Fire is one of four basic elements in the universe, the others being air, Earth, and water. In many African cosmologies, fire represents the first element because, accordingly, it represents the state in which the world/Earth originated—“a burning planet.” Thus, fire is central to how African people understand the structure and order of the universe. More specifically, the universe is conceptualized as a spiritual force providing for the sustenance of human existence in both physical and spiritual realities. Therefore, fire is an aspect of all African spiritual systems connected via some spiritual essence, suggesting a harmonious relationship between humans and natural phenomena.
This notion of fire as the first element is most prominent in the Dagara cosmology, where fire is believed to exist in everything as well as everything being in need of it because fire collided with water, which gave birth to life on Earth. Ancient Kemetic thought and practice also privilege the element of fire above the others, as conceptualized in the sun god Ra—the creator of everything. Egyptians came to worship Ra for providing and sustaining the life of the people. In turn, fire came to symbolize the sun on the Earth. As representative of the African cosmology, this dictated how their existence was viewed—consistent with balancing nature of Maat—possessing both positive and negative characteristics and consequences.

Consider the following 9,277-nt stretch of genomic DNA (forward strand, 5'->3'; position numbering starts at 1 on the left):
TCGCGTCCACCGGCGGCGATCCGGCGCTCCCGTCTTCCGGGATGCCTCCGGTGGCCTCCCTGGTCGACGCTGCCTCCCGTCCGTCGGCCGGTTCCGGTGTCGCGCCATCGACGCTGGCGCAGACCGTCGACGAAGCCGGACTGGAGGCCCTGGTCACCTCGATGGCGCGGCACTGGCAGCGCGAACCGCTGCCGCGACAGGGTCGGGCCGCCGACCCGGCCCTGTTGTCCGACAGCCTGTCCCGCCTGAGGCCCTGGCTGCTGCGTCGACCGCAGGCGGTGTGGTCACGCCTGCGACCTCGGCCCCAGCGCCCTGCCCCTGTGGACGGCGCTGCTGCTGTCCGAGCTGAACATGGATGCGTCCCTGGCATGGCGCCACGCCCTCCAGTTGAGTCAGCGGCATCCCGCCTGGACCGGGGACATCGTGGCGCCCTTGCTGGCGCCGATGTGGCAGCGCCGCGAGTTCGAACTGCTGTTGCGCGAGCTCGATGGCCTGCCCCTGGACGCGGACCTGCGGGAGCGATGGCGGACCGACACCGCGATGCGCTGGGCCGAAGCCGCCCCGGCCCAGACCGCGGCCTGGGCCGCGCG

Fire can sustain life as well as cause much destruction, similar to the Dogon understanding of the oppositional character of the universe: All things in nature are believed to possess a spiritual force that brings either prosperity or hardship.
The element of fire is also representative of particular personalities and cultures. A “fire person” is believed to possess high levels of vision and passion and is active. Additionally, because fire is seen as the doorway to the world of the ancestors, one possessing this characteristic is able to interpret dreams and lives in the future and is often misunderstood. However, a person possessing the negative aspects of fire is filled with restlessness, resulting in eventual death. In many African societies, the culture of fire is believed to be one of destruction.
- Karenga, M. (2006). Maat: The Moral Ideal in Ancient Egypt. Los Angeles: University of Sankore Press.
- Mbiti, J. (1969). African Religions and Philosophy. Oxford, UK: Heinemann.
- Some, M. P. (1998). The Healing Wisdom of Africa: Finding Life Purpose Through Nature, Ritual, and Community. New York: Jeremy P. Tarcher/Putnam.